Making it to the live shows meant the 12 final acts all moved into a three-storey detached house together in London, filled with bunk beds and camera operators. Due to the exposure the series was giving them, photographers were also outside their front door around the clock.
‘I remember the paps being outside our X Factor house constantly and everyone talking about the paps like this big thing,’ Ruth recalled.
‘Some of the X Factor contestants would be like, “Oh my God, our life is gonna change forever.”
‘I just saw men with their cameras waiting for hours and hours to get a stupid picture. I used to make them tea and go out to check they were okay. I didn’t see the point in them being there.’
‘We got to know each of their names. I was probably a bit naive but I did just see them all as my friends,’ added Eoghan.
A particular point of interest for the photographers was a possible romance between Diana Vickers and Eoghan, as the public had a growing interest.
‘They were always looking for romance and I suppose I was young and branded cute so from the get-go it was like “Has he got a girlfriend? Is he seeing anyone?” I wasn’t, I was just kind of enjoying the X Factor,’ Eoghan told us.
‘Diana was like a best friend on the show.
‘We just kind of clicked because we were the same age – I was 16 and she was 17 and we got each other.
‘That’s how we came close because we could relate to each other. I think at the time, the press wanted something to be there that wasn’t. We were told “Maybe you should play on it” and stuff.
‘But we genuinely were just buddies going through a crazy experience.
‘I could see that was the angle that some people might have wanted us to take but we kind of just laughed them off. We did our own thing and that was really it,’ he explained.
‘I was the teenage boy who all the girls liked so I felt like I was popular and didn’t need to work to get coverage. I 1 million percent wasn’t the best singer – I am better now – but people seemed to enjoy me.’
The sudden fame meant the aspiring musicians had to quickly learn, and Oritsé still carries those lessons with him: ‘I remember a lot of people in the house would be getting quite upset because there’s a lot of stories flying out about their personal lives and they’re not understanding how to deal with it.
‘We were taught how to manage attention and controversies. The X Factor was like a fast track bootcamp for understanding what it is to be a musician in this industry. Without that period of my life, I don’t think I would have been able to deal with a lot of things I’ve dealt with being in the public eye, to be honest.
‘The X Factor was a lifesaver in many ways. It changed my life.’
Living with strangers who were also your competitors was a little unusual, but Ruth remembers most people just looking out for each other. She took on a maternal role and cooked everyone Spanish food, and even ensured their cupboards were well-stocked.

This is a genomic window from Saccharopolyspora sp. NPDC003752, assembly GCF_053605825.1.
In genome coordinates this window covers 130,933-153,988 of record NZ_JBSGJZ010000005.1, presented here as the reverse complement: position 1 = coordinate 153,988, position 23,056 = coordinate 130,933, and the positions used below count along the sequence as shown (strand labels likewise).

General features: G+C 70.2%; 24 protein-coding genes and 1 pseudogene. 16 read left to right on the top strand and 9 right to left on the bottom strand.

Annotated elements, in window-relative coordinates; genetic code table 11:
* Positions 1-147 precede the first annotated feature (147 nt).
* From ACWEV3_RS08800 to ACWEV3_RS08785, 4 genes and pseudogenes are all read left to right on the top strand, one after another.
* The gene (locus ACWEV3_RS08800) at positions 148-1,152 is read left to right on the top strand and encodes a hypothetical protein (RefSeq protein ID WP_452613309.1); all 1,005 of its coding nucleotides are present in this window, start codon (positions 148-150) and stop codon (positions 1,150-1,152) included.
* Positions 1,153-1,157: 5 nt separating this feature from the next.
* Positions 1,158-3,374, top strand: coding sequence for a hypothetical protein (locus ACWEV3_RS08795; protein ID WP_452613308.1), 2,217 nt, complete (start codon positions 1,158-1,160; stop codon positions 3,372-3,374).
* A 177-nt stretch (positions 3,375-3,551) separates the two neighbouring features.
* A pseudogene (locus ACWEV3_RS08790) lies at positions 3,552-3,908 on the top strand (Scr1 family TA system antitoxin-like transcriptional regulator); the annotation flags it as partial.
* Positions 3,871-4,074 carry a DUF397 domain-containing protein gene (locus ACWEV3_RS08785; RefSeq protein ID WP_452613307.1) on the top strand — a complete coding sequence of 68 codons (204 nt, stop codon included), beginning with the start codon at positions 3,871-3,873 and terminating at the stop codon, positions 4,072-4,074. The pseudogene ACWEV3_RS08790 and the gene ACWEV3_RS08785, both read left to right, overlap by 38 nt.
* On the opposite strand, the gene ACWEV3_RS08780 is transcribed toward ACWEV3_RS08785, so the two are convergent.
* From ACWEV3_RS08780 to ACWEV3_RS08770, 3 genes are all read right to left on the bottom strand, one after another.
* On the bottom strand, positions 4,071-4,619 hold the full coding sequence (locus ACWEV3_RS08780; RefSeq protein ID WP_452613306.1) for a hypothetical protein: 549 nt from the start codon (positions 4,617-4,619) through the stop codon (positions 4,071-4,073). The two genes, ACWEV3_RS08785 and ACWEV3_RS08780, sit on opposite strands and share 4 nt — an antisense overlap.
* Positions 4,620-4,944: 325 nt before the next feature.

‘For me, it was more about being caring and then going on stage to do my thing to prove Simon Cowell wrong. I would be concerned about everyone’s health making sure they were drinking enough water and getting enough sleep.
‘I used to steal toilet paper from the recording studios,’ she declared.
‘I’d fill a big bag up with them. We still had to do our shopping on top of everything else so that was my hack.’
There were many standout performances of X Factor 2008 – JLS’ cover of Wham’s Last Christmas mainly thanks to the meme of JB saying Merry Christmas that is as pivotal to the festive season as pigs in blankets, Alexandra’s Listen duet with the Queen herself, Beyoncé, of course, and Ruth’s epic rendition of Purple Rain by Prince.
Each week, the two acts with the fewest votes would be forced to sing for their right to remain in the competition, and Ruth opted to sing the power ballad to fight for her place.
‘I always wanted to sing whatever I wanted to sing. I wanted to sing Purple Rain and so I did,’ she told us with some determination.
Despite her passion for the song, she wasn’t given support for her choice.
‘I had a call from producers saying that I shouldn’t sing this song. Simon wanted me to sing Unbreak My Heart in Spanish and I was like, “That’s so cheesy”.
‘If I have to go home because of my choice, then that’s fine so I stood firm.
‘It became one of the strongest performances on The X Factor. It’s been repeated through time, and I often see comments that nothing beats Ruth Lorenzo’s Purple Rain.’
Even after Ruth was voted off the series, she remained living in the house: ‘I got on with the producers in the show and they let me stay in the house until I got myself together as I didn’t have a home in the UK. I just had to try to avoid the cameras, and they’d edit me out if needed.’
Although, Ruth didn’t quite it make to the final, Eoghan did and there was always a special feature in the final episode where hopefuls would head to their home town to perform for their new fans.
Eoghan had to take a helicopter to get to the venue as it was there was so much interest in him, and 30,000 people had gathered to hear him sing.
‘I thought this is actually quite scary. Two months prior I was just a normal schoolboy doing my GCSEs,’ he recalled.
JLS found themselves in a similar situation: ‘We had a police escort, and there were thousands of fans running after us.’
Reflecting on the whole unique experience Ruth said: ‘The fame we experienced was not real fame. It was just a moment and maintaining that would have been unsustainable. I always treated it as something external to me.’
Eoghan added: ‘People still recognise me from The X Factor now and want to ask questions about it. I guess I did something right if people are still remembering the series.
‘When everything died down, I didn’t mind, it was always unlikely that it would last forever. I’m glad I kept my feet on the ground and just enjoyed it for what it was.’
The final words go to Oritsé who told us: ‘When I watch clips now, there are moments where I cringe at myself but mostly I just feel proud. The X Factor will always make me smile.’ Us too! Now, somebody please ask Netflix to upload the whole series.
Got a story?
If you’ve got a celebrity story, video or pictures get in touch with the Metro.co.uk entertainment team by emailing us firstname.lastname@example.org, calling 020 3615 2145 or by visiting our Submit Stuff page – we’d love to hear from you.